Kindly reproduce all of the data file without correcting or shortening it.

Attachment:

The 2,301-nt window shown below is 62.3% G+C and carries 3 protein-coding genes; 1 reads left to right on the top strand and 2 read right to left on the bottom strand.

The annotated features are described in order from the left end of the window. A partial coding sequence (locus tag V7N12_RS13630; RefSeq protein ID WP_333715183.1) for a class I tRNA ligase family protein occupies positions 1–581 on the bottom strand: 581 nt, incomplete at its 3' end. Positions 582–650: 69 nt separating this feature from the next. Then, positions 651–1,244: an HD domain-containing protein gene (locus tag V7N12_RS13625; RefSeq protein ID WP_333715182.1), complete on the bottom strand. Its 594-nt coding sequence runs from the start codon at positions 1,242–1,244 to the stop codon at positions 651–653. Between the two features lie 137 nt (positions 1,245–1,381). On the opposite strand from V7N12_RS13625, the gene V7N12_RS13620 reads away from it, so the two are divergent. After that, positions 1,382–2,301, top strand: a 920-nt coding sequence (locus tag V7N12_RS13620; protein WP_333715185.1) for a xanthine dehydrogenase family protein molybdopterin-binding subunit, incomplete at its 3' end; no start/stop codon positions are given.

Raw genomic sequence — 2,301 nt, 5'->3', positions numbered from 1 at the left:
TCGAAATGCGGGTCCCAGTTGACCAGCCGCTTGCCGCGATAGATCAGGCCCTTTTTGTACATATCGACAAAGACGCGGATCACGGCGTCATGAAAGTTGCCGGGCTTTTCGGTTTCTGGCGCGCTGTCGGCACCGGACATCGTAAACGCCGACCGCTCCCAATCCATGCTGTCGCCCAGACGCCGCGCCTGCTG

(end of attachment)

The 2,301-nt window shown below is 62.3% G+C and carries 3 protein-coding genes; 1 reads left to right on the top strand and 2 read right to left on the bottom strand.

The annotated features are described in order from the left end of the window. A partial coding sequence (locus tag V7N12_RS13630; RefSeq protein ID WP_333715183.1) for a class I tRNA ligase family protein occupies positions 1–581 on the bottom strand: 581 nt, incomplete at its 3' end. Positions 582–650: 69 nt separating this feature from the next. Then, positions 651–1,244: an HD domain-containing protein gene (locus tag V7N12_RS13625; RefSeq protein ID WP_333715182.1), complete on the bottom strand. Its 594-nt coding sequence runs from the start codon at positions 1,242–1,244 to the stop codon at positions 651–653. Between the two features lie 137 nt (positions 1,245–1,381). On the opposite strand from V7N12_RS13625, the gene V7N12_RS13620 reads away from it, so the two are divergent. After that, positions 1,382–2,301, top strand: a 920-nt coding sequence (locus tag V7N12_RS13620; protein WP_333715185.1) for a xanthine dehydrogenase family protein molybdopterin-binding subunit, incomplete at its 3' end; no start/stop codon positions are given.

Raw genomic sequence — 2,301 nt, 5'->3', positions numbered from 1 at the left:
TCGAAATGCGGGTCCCAGTTGACCAGCCGCTTGCCGCGATAGATCAGGCCCTTTTTGTACATATCGACAAAGACGCGGATCACGGCGTCATGAAAGTTGCCGGGCTTTTCGGTTTCTGGCGCGCTGTCGGCACCGGACATCGTAAACGCCGACCGCTCCCAATCCATGCTGTCGCCCAGACGCCGCGCCTGCTG